Artificial intelligence discovers long-term influencers hiding in noisy systems
They say in chaos theory that a butterfly flapping its wings in Brazil could unwittingly set up a tornado in Texas. Well, maybe it does. But that tornado should at least need some time to form, given the 5,000-mile distance between the two regions. This time delay between cause and effects in climate patterns is well apparent in the less-dramatized example of El Niño events (as explained in this video).
These events occur roughly every two to seven years. But when they do, they build up over several months and their effects can take several months more to spread around the world. In a complex system like the global climate, the time delay between cause and effect makes it harder to pin down the key players influencing the system. The task becomes even more difficult when the system is noisy, like a whimsical and unpredictable weather pattern. But now, we have a way to uncover these long-term causal interactions—by only looking at how the system behaves over time.
Identifying time-lagged causal interactions is a key part in understanding and controlling the behavior of many complex systems found in nature and society. El Niño is just one of these systems, and there are lots of others. Even the humble act of turning the shower knob as we adjust for the perfect water temperature forces us to think about time delays. Ecosystems sustain themselves on feedback loops formed by myriad interactions between species, such as predation, coexistence and human interventions. Even a small-sized ecosystem with about 20 species can have thousands of such interactions, and together, they form a network (as shown in this video).
But the interactions depicted by the network links can be time-delayed—like overuse of pesticides can bring back insects in the long run, as shown in the video. Neurons in the brain gather electric signals from other neurons for some time before they decide to fire. Pandemics like COVID often spread through human-to-human contacts. But viruses spend a latent time in their hosts' bodies, making the spreading process time-delayed. Just as the contact tracing of COVID patients is important to stall the pandemic, identification of time-delayed interaction networks between different parts of any system is a key to the understanding of that system.
In order to trace such time-lagged interaction networks from the behavior of a system over time, we have used an artificial-intelligence-based technique. Our proposed method is two-step. First, we train a neural network to follow and mimic the behavior of the system (see figure). For example, a neural network trained to mimic a bunch of neurons will reproduce their firing patterns. Then, we propose to use that trained neural network model as a proxy computer model of the original system. That way, it becomes possible to zoom inside the neural network, play with its specifications, and ultimately check how different parts of it are connected. Since that already gave us a working model of the actual system, those connections can be directly mapped to causal interactions of the system itself, even if they are time-lagged. This reveals the long-term influences of one part of the system on another part. For example, it can reveal how the neurons in your brain are connected, how a snowstorm in my city affects the temperature of nearby cities, and the identity of that super-spreader who made every attendee sick. Once we get to know all these interactions, we can pinpoint the key "influencers" driving the behavior of any complex system, and use that information to better understand, predict, or control the system in general.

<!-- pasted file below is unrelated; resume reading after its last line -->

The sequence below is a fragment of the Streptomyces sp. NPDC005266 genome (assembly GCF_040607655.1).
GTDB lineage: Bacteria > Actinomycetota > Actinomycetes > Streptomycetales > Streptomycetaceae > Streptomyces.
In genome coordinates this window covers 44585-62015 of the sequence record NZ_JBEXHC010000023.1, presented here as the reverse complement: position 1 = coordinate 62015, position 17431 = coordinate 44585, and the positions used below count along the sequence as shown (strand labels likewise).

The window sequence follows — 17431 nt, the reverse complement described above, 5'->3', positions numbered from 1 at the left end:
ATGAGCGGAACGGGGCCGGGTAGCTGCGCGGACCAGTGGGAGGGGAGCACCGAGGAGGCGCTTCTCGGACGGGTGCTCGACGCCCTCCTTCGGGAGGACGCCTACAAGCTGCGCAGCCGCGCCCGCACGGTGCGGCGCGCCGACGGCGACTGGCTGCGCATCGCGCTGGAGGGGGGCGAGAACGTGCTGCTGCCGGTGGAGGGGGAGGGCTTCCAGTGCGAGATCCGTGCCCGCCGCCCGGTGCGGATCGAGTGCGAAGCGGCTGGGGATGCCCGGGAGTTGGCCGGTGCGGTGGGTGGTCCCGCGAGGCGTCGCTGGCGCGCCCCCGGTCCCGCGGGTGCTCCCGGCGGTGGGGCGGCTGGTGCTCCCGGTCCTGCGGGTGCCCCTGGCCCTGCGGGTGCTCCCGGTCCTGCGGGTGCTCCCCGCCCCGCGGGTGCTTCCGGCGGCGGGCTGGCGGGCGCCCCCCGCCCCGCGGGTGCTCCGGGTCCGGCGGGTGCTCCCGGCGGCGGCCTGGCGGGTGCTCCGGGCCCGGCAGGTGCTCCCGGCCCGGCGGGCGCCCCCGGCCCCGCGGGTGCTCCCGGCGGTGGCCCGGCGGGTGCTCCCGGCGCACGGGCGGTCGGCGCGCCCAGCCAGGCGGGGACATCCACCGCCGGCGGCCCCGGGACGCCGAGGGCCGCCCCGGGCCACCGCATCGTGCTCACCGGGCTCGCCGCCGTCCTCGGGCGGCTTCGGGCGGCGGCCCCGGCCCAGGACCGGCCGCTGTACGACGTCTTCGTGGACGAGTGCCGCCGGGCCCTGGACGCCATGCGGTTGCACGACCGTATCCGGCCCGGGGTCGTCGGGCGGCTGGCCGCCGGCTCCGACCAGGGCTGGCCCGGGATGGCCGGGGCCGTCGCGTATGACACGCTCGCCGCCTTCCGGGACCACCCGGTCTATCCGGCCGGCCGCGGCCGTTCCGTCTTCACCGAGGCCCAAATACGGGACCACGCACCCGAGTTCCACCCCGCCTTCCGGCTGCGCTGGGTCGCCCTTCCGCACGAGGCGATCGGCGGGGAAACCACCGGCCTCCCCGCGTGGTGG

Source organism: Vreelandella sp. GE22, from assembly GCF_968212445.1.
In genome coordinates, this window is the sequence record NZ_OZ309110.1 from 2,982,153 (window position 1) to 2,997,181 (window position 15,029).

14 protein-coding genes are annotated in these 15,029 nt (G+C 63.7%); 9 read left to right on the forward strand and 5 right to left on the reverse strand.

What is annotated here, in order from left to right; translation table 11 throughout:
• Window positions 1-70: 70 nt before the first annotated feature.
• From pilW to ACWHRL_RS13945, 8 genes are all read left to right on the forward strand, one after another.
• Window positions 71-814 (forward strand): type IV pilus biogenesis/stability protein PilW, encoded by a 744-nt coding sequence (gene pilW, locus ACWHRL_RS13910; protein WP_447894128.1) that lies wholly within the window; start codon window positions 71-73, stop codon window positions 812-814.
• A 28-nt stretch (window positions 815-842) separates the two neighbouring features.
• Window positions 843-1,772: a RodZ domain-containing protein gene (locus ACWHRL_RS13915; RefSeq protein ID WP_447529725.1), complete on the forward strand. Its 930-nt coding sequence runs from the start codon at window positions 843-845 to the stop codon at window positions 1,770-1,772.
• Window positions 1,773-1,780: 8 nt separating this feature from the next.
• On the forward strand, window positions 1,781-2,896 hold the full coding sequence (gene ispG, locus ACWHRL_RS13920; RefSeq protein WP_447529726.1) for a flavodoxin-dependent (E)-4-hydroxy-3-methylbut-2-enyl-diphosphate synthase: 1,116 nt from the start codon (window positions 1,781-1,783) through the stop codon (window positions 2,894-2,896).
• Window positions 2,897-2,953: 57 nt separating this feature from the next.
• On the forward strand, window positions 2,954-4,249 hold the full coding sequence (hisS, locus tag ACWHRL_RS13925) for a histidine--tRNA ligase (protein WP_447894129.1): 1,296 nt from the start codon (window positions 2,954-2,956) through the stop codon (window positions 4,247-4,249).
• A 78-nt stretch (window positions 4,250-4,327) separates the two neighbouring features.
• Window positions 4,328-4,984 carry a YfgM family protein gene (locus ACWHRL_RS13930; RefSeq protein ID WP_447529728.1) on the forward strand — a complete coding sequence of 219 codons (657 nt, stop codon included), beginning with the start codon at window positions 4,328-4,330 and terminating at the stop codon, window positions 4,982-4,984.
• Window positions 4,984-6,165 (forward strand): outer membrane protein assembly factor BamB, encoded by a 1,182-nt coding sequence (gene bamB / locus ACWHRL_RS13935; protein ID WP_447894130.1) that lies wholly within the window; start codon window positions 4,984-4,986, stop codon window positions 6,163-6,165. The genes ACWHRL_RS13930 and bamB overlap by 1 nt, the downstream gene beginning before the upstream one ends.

We tested whether this idea was working in our lab—we made a network out of four opto-electronic elements that were connected by delayed feedback. We sampled the voltages of those four elements (or four "network nodes") over time, put that data into our neural network, and tried to see if we could reconstruct the original network we had created in the lab just by looking inside the neural network. As it turned out, we could do that perfectly in most cases, with a caveat: The catch was that the voltages from those four nodes cannot be synchronized with one another.
Synchronization is a common phenomenon in nature (here is a video of synchronization of five metronomes coupled via a common moving platform), and is possible whenever multiple systems are coupled together. When the voltages of the four nodes were in sync, they could not be told apart from each other, and, quite expectedly, we could not gain any information of their underlying network. However, noise in our experiments, which hindered synchrony in general, helped us a great deal. Since most natural systems contain multiple sources of noise, in general, we hope that our technique will be useful for a great number of these systems
So we designed and tested a technique to understand how different time-lagged feedback loops and networks underlie the behavior of a multi-component system. Looking ahead, we plan to apply this technique to discover such influence networks in natural and artificial systems—ranging from brains, ecosystems, global climate patterns and stock markets. Our work thus opens a window to gain new insights about long-term influencers and influences in complex systems.
Amitava Banerjee et al, Machine Learning Link Inference of Noisy Delay-Coupled Networks with Optoelectronic Experimental Tests, Physical Review X (2021). DOI: 10.1103/PhysRevX.11.031014
Amitava Banerjee is a graduate student in the department of Physics, at the University of Maryland, College Park. His works include using machine learning to predict and analyze dynamical systems and networks.